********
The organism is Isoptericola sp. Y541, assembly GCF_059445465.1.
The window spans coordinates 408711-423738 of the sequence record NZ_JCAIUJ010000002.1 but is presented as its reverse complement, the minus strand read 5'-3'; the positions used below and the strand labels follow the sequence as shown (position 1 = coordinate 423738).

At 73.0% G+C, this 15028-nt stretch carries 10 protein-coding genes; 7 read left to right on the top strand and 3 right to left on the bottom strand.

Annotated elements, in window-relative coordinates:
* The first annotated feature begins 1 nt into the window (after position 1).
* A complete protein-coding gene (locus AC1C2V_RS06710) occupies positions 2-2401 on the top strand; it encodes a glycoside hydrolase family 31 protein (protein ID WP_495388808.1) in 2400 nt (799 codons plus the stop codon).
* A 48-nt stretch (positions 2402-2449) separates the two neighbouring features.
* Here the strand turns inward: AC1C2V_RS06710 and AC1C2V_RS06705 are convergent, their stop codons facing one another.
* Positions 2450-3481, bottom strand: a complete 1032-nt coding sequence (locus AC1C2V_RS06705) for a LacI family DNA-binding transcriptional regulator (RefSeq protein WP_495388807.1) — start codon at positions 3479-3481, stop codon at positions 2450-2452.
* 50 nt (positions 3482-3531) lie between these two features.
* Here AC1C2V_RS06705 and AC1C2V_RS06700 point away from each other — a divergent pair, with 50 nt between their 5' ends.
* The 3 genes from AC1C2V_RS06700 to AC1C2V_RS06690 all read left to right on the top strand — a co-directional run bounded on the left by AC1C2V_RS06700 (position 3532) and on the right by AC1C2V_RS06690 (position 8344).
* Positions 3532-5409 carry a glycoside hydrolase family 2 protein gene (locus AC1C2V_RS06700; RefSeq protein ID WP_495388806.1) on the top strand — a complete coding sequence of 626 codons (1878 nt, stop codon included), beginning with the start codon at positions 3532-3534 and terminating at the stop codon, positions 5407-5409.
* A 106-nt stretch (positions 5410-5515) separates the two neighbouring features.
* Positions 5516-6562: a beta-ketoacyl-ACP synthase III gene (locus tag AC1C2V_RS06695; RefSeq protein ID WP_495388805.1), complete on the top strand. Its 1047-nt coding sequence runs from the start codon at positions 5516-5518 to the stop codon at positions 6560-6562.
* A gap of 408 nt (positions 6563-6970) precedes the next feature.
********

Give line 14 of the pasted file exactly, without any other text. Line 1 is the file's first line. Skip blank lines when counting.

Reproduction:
* A 106-nt stretch (positions 5410-5515) separates the two neighbouring features.